As it turned out, Sef was the village drunk. In his retirement he had taken to booze. Not just any booze, but a particular brand of rotgut.
Sef motioned me to follow him. So we walked into one of Eren’s stores where Sef bought a bottle of rotgut and picked up a couple of plastic cups. Then we crossed the street and carried a couple of chairs up a set of stairs onto a balcony overlooking the square.
We sat down and Sef poured a round of rotgut into our two plastic cups.
I’m not much of a drinker, and it was a horrible tasting rotgut. I took only enough of a sip to taste it on my lips. Sef, however, tipped his cup and slammed the rotgut back in two gulps. Then he set his cup on the ledge of the balcony and poured another.
I realized I would never keep up with Sef. He got drunker and drunker.
A group of pre-teen girls approached below the balcony, chatting and laughing together. Sef began making lewd gestures at them. I cringed as I sat in my chair not drinking the rotgut. Sef slammed back another cup and made more lewd gestures at them as they passed. Then more innocent Pre-teen girls started coming into the square and Sef made more incredibly lewd comments and gestures at them while slamming back more and more rotgut. I got a bad taste in my mouth, and it wasn’t due to the rotgut.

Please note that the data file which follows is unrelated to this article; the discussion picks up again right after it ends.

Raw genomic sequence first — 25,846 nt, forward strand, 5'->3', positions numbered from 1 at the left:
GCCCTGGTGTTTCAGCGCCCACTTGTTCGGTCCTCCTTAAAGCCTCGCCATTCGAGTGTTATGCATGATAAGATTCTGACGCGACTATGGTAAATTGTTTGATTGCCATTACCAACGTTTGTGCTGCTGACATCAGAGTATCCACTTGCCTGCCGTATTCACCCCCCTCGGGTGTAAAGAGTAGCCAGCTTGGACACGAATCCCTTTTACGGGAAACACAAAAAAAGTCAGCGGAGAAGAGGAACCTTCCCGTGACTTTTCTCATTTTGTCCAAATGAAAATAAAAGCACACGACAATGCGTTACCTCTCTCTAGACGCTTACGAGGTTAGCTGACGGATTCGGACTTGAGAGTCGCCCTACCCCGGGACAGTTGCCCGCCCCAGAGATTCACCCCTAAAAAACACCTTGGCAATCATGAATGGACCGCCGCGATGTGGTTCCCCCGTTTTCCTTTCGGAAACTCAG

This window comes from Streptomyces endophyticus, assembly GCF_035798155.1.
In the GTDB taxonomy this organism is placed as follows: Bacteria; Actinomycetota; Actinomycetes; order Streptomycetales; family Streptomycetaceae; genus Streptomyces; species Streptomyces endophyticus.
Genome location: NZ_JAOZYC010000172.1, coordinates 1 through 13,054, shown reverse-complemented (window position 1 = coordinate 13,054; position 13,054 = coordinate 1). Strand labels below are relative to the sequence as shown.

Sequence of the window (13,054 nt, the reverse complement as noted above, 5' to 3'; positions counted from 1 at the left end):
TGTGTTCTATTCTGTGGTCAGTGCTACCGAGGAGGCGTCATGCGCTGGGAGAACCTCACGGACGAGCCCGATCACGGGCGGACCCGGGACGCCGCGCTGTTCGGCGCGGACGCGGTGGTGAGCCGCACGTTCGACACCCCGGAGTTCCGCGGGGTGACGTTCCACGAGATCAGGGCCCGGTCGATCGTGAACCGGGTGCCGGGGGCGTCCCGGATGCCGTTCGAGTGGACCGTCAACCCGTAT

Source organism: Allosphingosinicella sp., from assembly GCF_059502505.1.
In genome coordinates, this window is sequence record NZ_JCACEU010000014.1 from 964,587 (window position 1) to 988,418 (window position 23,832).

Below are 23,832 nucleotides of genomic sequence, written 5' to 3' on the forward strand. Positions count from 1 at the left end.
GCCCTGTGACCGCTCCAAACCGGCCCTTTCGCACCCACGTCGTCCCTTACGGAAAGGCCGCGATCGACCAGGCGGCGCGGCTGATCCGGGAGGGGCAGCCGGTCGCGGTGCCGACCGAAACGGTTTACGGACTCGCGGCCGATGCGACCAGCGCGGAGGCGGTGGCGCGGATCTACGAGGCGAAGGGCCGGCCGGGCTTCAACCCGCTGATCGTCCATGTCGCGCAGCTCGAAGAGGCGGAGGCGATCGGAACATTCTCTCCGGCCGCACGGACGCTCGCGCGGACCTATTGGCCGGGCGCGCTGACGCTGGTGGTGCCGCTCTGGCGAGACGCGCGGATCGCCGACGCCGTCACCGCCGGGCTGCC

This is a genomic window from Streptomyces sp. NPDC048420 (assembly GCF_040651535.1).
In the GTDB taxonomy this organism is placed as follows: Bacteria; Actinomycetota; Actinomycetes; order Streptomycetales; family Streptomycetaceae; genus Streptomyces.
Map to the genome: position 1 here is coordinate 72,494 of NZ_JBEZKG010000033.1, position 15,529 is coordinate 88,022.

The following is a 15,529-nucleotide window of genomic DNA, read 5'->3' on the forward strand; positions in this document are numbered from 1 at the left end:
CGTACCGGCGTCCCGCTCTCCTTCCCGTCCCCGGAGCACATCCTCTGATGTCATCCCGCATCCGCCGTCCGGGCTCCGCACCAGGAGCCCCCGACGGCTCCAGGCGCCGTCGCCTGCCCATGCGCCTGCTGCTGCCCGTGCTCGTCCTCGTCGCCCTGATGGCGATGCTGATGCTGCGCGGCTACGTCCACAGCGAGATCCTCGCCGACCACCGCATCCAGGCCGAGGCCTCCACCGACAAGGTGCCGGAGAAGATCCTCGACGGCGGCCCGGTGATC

I got up to leave. This was not a good person to be with. I didn’t want to be associated with this guy at all. Then I began to realize I’d been had; Eren and Ozgur were playing a joke on me. I sat back down.
A group of also-drunk teenage boys came by. There is nothing more dangerous than a group of drunk teenage boys trying to prove to each other how tough they are. I must have been the greatest story in Cardak by then because they, like the man in the barbershop, started asking me about the Greater Middle East Project. They began speculating rowdily back and forth amongst themselves.
“He’s probably a CIA operative!”
“No, he’s a KGB officer!”
They agreed on Mossad, and from there on they referred to me as Mossad. In the spectrum of intelligence agencies, as I had been finding out in the past couple weeks, you start out as a CIA agent. Then, if you are a bad-ass you get promoted to KGB. If you are a real bad-ass you get promoted to being Mossad. When they began calling me Mossad I knew that even though they were drunk they were showing me respect and would not be throwing me off the balcony.
They soon left to do whatever else drunken teenagers do. Sef finished all the rotgut, walked me back to Eren and Ozgur, and went home to sleep it off. By that time it was 10:30 p.m. so I said a quick goodbye to Eren and Ozgur and went back to my hotel to wash off the dirty feeling of Sef in the shower’s lukewarm water.